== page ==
Have you ever found yourself in an awkward situation like this one?
My family was at the home of some friends visiting with a few families from our church. After dinner, our friends’ children asked their dad if they could watch a movie. He agreed and told them to pick out a DVD. The video they selected, “The Transformers,” was rated PG-13.
When I learned about their movie choice, I was faced with a dilemma. Should I “go with the flow” and let my then 9-year-old daughters view this flick? Or should I uphold our family’s rule against PG-13 movies?
I knew what had to be done.
I went downstairs to a family room filled with kids waiting for the video to begin and respectfully told my friend, “I’m sorry, but my girls won’t be able to watch this movie. They can just play in the other room while the other kids watch.” Thankfully my friend understood and even asked his son to choose a different movie. The kids ended up watching a G-rated film I knew wasn’t objectionable.
I might’ve come off as Mr. Wet Blanket to the kids that night. But more important than the approval of my girls’ friends is my daughters’ moral and spiritual development.
That should be true for all Christian parents.
If our kids are to grow into the people God made them to be, we should value our children’s growth in biblical worldview, faith and character over what’s popular in culture.
Of course, protecting our children from harmful content (the “garbage-in, garbage-out” principle) is only part of a parent’s job. But it’s still a vital responsibility.
We need to limit our children’s exposure to messages, images, values and attitudes that contradict biblical truth. We can’t and shouldn’t raise our kids in a bubble, and we should train them to discern right from wrong and to reject wrong on their own.
But along the way we have to filter out the good from the bad for them, too, while they’re young, vulnerable and unprepared to do this consistently on their own.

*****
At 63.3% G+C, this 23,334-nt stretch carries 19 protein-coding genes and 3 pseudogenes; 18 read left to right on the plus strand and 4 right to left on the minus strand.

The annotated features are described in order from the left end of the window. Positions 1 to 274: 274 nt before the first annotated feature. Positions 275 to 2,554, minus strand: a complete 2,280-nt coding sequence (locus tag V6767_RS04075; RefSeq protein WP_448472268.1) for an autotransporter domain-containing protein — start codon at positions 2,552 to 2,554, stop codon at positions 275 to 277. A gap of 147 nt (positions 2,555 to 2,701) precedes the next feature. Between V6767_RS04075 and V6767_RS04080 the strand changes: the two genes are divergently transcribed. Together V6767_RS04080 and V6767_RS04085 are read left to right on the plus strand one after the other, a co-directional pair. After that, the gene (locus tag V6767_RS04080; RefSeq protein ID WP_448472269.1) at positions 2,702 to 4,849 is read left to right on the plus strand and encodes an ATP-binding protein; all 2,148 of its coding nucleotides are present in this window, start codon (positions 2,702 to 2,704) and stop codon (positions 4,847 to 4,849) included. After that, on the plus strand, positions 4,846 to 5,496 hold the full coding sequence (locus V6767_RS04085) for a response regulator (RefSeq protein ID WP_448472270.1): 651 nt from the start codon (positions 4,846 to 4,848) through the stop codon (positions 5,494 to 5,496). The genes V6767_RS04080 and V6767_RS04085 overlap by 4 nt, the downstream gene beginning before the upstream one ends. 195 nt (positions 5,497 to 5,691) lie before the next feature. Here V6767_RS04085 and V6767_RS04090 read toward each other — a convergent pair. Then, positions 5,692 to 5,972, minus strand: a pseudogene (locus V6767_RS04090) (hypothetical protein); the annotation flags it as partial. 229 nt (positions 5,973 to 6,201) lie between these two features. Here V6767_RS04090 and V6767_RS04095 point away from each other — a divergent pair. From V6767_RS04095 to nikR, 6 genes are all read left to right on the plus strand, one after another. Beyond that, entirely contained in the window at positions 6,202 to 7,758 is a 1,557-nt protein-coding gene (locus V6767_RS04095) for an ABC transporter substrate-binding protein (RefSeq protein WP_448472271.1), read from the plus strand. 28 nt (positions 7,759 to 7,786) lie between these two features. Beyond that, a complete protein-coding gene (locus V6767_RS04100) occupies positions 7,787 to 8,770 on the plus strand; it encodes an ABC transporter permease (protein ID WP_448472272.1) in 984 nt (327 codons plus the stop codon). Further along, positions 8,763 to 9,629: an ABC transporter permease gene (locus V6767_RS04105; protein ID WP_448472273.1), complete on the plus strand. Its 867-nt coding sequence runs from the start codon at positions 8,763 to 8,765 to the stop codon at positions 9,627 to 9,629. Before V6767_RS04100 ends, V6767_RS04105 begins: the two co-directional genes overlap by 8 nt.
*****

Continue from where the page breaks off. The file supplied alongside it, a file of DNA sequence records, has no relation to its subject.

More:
If we don’t protect our children’s hearts and minds, who will?
So, how can we vigilantly safeguard our kids when it’s easier to just go along with the crowd – especially when “the crowd” is our Christian peers? These three guidelines have helped me immensely:
1. Pray in the moment – and before those moments. Regularly ask God to equip you with the courage to look out for your kids’ welfare. You can do all things through Christ who gives you strength (Philippians 4:3), including speaking up in situations like the one I described earlier.
2. Take ownership of your role as your children’s defender. Your friends aren’t responsible for how your kids turn out. Neither is your church or your children’s teachers, ministry mentors or coaches. Deuteronomy 6:6-9 says you are. Don’t shrink from it; take pride in it. My kids’ Christian development matters to me. I want to do what it takes to instill lasting biblical faith in them. This mindset fuels my desire to protect them from negative influences.
3. Picture what you want your children to be like as adults. I believe God wants my girls to grow into Proverbs 31 women. Will watching a movie containing graphic violence, dozens of profanities and vulgarities and sexualized dialogue, clothing and situations help or hinder this goal? Seeing the big picture makes these decisions more clear-cut.